We can improve the technical ability of a player by giving them an environment to do so that does not feel like it is “training” and more so a game. With just 60 minutes per week to train, the bulk of the session should be small-sided games that sees each player get as many ball actions as possible. So, if we had 16 players show up to training, we could organize four games made up of four players, playing in games with the themes for that month worked into the games. This is better than just explicitly working on the technical ability outside of a small sided game environment as the main objective is to have fun.

Continuing the theme of passing in this revised example, we can now change the drills to be more in line with the goals we have set for ourselves and the team. Before we begin the first drill I will not have the players run around the pitch like I did originally. That is a waste of time. They are here for 60 minutes, there is no need to get “warmed up” for what is likely to be a relatively easy session for 16 year olds. I will also be removing the static stretching as it is also just as useless at this level, especially before the session.

Drill 1: Switching Play

Using just four players, we can teach our recreational team to pass wide, take advantage of the overload, as well as force them into a one versus one where they can dribble or pass. We are now asking our players to do more when on the ball and off the ball, all while working on our overall theme of passing.

better passing drill

Drill 2: Recycling Possession

This second exercise differs from the first in a few ways. The neutrals are placed opposite to the goals while the goals themselves are now parallel. The attacker is more than welcome to try to beat the defender one versus one, but if they have trouble, they can pass backwards to a neutral and try again. We are now continuing to teach our players how to improve their technical ability (passing) while also teaching them how to solve a problem in the game environment.

The drill is simple enough that it can be modified easily without disrupting the theme and idea, but complex enough to teach recreational, low-skill level players new ideas. Given the goals outlined for ourselves, this is perfect and does what we need it to.

better passing drill backwards

Drill 3: The Small Sided Game

We can improve the larger small sided game by adding objectives. We can use our 16 players much more effectively now that we have a theme for the month and session. The small sided game example used is a 6v6+4, meaning that the attacking team will be attacking with 10 players. This will inevitably lead to more shots, crosses, passes and overall ball actions per player. The restrictions can be what you choose to make them. The example given has the neutrals in the wide areas, encouraging the attackers to use the wide players as the “spare player” when attacking, or as a back pass option if they cannot go forward as there will be two neutrals on each side with one being in a more conservative position than the other.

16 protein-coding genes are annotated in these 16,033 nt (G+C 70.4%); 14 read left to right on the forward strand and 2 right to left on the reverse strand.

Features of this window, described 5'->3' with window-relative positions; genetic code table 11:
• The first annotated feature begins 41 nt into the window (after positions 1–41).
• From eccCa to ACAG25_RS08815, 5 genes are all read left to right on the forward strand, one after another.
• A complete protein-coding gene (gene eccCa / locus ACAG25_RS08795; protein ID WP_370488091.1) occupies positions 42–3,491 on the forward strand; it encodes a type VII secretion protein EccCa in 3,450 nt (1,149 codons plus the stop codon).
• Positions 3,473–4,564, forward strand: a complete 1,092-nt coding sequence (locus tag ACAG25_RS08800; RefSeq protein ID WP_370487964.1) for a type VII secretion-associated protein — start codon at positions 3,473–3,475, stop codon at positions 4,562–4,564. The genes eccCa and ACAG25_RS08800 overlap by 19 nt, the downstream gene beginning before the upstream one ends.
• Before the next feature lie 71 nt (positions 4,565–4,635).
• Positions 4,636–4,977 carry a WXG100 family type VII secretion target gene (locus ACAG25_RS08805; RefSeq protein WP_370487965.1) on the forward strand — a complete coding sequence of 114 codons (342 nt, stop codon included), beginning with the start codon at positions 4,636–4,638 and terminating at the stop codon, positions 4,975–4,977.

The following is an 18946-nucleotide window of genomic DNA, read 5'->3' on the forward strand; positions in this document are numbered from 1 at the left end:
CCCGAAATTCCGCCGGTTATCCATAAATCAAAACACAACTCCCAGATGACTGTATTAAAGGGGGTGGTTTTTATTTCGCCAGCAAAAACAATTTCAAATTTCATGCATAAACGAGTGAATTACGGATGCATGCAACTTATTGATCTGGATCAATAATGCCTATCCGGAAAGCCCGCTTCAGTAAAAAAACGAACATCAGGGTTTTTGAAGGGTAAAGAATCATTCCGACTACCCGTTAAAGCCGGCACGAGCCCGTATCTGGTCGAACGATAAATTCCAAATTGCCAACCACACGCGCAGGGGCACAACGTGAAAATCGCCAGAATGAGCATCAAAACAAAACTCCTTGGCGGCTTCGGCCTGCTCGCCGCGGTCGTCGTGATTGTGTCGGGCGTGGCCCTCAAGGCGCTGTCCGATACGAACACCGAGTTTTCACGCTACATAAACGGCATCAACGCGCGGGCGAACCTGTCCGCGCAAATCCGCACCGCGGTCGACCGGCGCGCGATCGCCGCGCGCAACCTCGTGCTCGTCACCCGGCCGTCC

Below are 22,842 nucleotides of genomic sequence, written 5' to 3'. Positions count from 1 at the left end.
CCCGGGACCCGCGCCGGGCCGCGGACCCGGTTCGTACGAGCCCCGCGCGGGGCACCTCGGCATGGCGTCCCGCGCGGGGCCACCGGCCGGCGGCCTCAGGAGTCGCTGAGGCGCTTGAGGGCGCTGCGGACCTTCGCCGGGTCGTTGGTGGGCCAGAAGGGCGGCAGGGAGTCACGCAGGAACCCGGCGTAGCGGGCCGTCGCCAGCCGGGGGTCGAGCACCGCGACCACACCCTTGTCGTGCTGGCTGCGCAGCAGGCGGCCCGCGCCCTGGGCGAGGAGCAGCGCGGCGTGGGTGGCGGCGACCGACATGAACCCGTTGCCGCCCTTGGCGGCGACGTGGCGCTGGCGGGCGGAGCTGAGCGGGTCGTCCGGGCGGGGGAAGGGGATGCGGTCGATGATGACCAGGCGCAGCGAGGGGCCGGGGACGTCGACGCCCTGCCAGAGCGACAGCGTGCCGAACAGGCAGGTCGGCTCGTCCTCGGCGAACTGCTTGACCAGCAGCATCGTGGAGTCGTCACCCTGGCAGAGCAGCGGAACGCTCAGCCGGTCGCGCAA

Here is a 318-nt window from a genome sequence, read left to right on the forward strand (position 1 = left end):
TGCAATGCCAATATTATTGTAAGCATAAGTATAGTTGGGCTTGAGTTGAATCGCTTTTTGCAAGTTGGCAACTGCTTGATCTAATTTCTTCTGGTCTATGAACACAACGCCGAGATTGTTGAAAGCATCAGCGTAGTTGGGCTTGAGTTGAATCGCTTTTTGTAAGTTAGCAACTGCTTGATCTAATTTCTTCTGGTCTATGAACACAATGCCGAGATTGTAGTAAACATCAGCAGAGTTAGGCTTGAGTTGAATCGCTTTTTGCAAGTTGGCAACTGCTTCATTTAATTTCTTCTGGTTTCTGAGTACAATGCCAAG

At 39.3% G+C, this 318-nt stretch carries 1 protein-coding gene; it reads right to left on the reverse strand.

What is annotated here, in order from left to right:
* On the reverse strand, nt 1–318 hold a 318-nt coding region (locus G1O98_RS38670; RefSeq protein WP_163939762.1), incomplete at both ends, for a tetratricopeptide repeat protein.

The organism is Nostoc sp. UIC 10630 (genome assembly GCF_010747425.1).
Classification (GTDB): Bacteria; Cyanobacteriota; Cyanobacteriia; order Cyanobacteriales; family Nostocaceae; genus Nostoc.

Now that the small sided game rewards players from working on what we practiced in the first two drills, the players will be more inclined to do what was practiced in a real game. At the end of the session the players will be able to acknowledge that what they worked on built up to a larger small sided game. At the recreational level (and arguably the competitive level) the session should mostly be games that fall under the umbrella of what you want to work on.


The worst session I ever coached was one that was misguided, without purpose, and directionless. There was no clear goal that was being worked on and the players knew that. When players are not content with training, they will train poorly, even at the recreational level where all they want to do is have fun! The session must also have a clear progression for the players to follow in order for them to best showcase what they’ve learned once you reach the small sided game.

By coming to a session with a session plan, goals and an understanding of what is being worked on, the practice will naturally “flow” better. The players will be having fun and executing the drills with purpose, while the coach can jump in when needed to make their coaching points that relate to the session and theme.

Acknowledging my worst ever coaching session is important because it reminds me of the standard that must be set in order to develop the players to the best of their abilities. I now know what not to do when planning a session and what I need to strive for. Despite the group being a recreational youth team, playing for fun, my job is still to improve them in some capacity.

Being limited to 60 minutes of training per week can make improvement hard, but something is better than nothing. I can tell you for certain that players hate standing around (at all levels) and are curious enough to want to know what they are working on. By undermining them, you put a halt to any sort of progress and make them resent coming to training in the first place.

Make sure your sessions achieve the goals and themes you want them to, make sure the players are training with purpose, and do not have the players standing around for long waiting for their turn.